A Sacrifice that Commands Attention

Morris and Wendy Johnson work with Wycliffe Bible Translators in the US now (they used to work abroad), and from time to time I get an email from them about their whereabouts, their work or a story.  On Easter they sent out a wonderful Easter story!  It embodies how vital effectual translation is.

Linguists and Translators (which the Johnsons are) don’t just deal with words, but ideas, for ideas are communicated, seen, and felt through words.  But say you come to a culture in Paupau New Guinea who has never heard of Jesus Christ, never heard of Christianity, doesn’t even have a reference point of sacrificing things for their wrong-doings, how do you begin to communicate ideas like that to them.  This wonderful Easter story shows that struggle, and the surprising response of the people.

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A Sacrifice that Commands Attention

Adapted by Borghy Holm from an excerpt from In Search of the Source by Neil Anderson with Hyatt Moore (Chapter 16: Broken Bodies).

“How could villagers in a Papua New Guinean rain forest grasp what it meant to “flog” someone? As our Folopa translation team was gathered one day, we became mired in a passage in Mark 10 where Jesus predicted what was about to happen to Him.

“…the Son of Man will be betrayed to the chief priests and teachers of the law. They will condemn him to death and will hand him over to the Gentiles, who will mock him and spit on him, flog him, and kill him. Three days later he will rise” (Mark 10:33-34, NIV).

We were stuck, I didn’t have a word for “flog.” What do you call it,” I asked, “if someone hits another, say an enemy, with something like a rope?”

That drew a blank. Apparently hitting someone with a rope was nothing that sounded familiar to them. But it was about to happen to Jesus and it was part of the passage, so I cast about for other ways to describe it.  My eyes fell on a piece of rattan vine left over from tying the thatch on the roof. It was lying on the old woodstove. The vine was about three feet long and as thick as my little finger. I picked it up, and instructed the men to imagine the vine was a piece of rope and the woodstove was the back of Jesus. Then with all my might I started beating the iron stovetop.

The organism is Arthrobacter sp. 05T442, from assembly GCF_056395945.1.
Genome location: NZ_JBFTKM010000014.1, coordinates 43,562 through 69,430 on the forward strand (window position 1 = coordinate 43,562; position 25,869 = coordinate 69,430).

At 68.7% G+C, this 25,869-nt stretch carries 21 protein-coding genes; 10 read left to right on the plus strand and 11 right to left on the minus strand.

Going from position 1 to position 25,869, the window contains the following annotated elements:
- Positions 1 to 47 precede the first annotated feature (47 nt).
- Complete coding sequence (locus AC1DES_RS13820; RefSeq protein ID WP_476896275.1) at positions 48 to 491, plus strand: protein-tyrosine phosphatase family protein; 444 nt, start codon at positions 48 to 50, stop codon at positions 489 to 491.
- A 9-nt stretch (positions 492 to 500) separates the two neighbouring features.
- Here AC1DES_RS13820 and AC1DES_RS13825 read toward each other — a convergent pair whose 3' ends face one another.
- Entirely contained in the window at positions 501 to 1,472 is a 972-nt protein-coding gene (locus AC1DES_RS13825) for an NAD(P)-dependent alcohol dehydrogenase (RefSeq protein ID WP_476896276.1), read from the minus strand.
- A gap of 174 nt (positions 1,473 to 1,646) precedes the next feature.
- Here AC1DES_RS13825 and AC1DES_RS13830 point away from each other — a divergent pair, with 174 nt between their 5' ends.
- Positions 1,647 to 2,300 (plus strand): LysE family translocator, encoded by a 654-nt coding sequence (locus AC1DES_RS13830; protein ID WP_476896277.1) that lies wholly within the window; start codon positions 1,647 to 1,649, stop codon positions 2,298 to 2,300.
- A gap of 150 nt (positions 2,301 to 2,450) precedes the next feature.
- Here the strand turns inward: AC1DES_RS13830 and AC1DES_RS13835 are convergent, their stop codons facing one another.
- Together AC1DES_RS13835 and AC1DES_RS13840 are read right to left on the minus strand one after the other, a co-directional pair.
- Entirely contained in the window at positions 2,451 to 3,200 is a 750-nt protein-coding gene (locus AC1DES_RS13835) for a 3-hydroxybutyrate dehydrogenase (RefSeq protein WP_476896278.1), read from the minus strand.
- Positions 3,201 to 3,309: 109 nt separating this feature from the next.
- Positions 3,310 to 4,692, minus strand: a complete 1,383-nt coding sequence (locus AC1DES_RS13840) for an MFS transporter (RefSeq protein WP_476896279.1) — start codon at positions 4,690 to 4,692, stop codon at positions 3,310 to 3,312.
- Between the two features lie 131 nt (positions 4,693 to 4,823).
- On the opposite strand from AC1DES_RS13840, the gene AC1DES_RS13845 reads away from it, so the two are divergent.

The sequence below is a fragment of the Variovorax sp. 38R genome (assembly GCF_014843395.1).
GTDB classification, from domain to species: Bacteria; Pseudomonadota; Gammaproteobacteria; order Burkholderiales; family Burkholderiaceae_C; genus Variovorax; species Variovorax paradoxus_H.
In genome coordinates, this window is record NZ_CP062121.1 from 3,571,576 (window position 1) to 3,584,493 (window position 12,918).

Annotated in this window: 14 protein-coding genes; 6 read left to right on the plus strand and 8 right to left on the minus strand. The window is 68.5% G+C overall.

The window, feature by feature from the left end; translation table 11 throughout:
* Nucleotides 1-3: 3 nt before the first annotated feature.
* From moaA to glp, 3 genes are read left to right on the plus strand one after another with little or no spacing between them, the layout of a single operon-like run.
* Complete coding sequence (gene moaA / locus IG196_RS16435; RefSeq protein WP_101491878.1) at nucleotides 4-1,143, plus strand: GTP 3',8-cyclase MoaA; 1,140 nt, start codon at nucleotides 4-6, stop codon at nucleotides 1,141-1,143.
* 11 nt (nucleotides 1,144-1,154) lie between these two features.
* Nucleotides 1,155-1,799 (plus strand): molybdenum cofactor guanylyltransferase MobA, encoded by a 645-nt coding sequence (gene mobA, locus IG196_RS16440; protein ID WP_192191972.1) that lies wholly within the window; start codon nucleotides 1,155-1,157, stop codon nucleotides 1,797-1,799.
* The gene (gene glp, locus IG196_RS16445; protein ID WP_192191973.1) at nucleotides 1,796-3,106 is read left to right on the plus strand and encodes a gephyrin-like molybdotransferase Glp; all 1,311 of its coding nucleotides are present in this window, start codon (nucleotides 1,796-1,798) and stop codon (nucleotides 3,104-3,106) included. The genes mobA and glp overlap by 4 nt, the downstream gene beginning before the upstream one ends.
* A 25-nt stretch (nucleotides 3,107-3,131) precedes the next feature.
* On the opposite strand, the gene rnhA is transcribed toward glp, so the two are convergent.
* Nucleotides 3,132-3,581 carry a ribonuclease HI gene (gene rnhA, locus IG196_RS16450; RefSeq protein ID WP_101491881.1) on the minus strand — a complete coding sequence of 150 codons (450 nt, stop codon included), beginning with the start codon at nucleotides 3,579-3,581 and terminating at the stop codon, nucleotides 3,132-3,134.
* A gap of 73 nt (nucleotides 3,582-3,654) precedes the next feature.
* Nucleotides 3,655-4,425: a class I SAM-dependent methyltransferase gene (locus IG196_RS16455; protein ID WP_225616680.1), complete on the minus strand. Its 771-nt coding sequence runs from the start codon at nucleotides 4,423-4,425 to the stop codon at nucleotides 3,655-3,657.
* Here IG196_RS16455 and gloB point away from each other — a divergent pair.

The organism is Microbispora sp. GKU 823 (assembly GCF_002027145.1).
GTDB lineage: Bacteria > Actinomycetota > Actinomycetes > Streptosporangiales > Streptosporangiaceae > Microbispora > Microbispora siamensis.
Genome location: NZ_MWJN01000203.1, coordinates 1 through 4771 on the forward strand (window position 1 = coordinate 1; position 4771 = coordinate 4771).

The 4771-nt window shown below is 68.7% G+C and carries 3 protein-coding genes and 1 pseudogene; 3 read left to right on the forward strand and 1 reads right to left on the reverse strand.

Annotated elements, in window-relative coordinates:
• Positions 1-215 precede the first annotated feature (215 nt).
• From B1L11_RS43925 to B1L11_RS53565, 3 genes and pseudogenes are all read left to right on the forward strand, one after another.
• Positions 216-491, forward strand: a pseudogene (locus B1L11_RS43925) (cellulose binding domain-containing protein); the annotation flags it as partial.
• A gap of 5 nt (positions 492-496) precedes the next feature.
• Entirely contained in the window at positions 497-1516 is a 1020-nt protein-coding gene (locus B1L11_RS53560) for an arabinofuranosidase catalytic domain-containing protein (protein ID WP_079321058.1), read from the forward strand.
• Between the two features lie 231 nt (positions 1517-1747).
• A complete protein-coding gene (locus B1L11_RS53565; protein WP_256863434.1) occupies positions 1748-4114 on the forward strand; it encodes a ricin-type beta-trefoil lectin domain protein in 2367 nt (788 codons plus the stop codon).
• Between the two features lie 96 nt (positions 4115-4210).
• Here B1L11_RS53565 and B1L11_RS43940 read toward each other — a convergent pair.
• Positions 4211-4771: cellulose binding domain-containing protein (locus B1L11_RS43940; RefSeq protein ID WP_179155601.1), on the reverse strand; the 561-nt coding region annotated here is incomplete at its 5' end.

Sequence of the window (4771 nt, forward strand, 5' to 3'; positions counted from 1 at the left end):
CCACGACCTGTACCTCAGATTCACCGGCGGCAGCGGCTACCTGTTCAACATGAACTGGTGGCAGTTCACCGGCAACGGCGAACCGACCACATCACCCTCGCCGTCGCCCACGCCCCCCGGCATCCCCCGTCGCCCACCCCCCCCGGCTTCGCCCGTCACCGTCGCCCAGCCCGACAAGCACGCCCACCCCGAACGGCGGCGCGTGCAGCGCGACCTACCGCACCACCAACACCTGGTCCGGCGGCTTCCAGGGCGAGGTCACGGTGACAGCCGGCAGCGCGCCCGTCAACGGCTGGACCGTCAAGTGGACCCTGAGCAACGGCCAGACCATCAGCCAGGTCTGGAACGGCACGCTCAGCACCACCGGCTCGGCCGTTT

Immediately Owarap Ali – his eyes wild and his nostril flaring – shouted out: “That’s not hitting with a rope, that’s fokoso sirapo!”  He was indignant, staring up at me from his place on the floor.

Fokoso sirapo.  I wrote the words down. “Tell me more about it,” I said. But when I looked up, they were all just staring at me. It was as if it had taken them right back to the old days of revenge and bloodshed.  “Wait a minute,” someone said. “Do you mean they did that to Jesus?  But here it just said they were going to do it. Did they really do it to Him?”

Quiet fell on the room as I answered, “Yes.” Finally Eleke Whi Ali said, “We used to do that. But we only did it to our enemies, and then just before we were going to kill them.”  Yes,” I said, “that is coming, too.”

They hung their heads. In the corners, the large shell earrings of the old men swung back and forth in stunned sadness. The memory offokoso sirapo “floggings” was too fresh in their minds. They were seeing a deeper vision of the awful cruelty – the enormity of it all- than I had ever understood. And that this would happen to Jesus…someone they had grown to respect and like.  He was a Man who would put little children on His lap, who would reach out and heal those in need. These men knew what torturing and flogging were all about . That this Jesus would come to suffer like this was too much to take in.

We had to stop work for the morning. They couldn’t go on.”

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There are thousands of languages like this, that are largely unwritten and no one is doing work in.  Wycliffe needs your help should you chose to give it.

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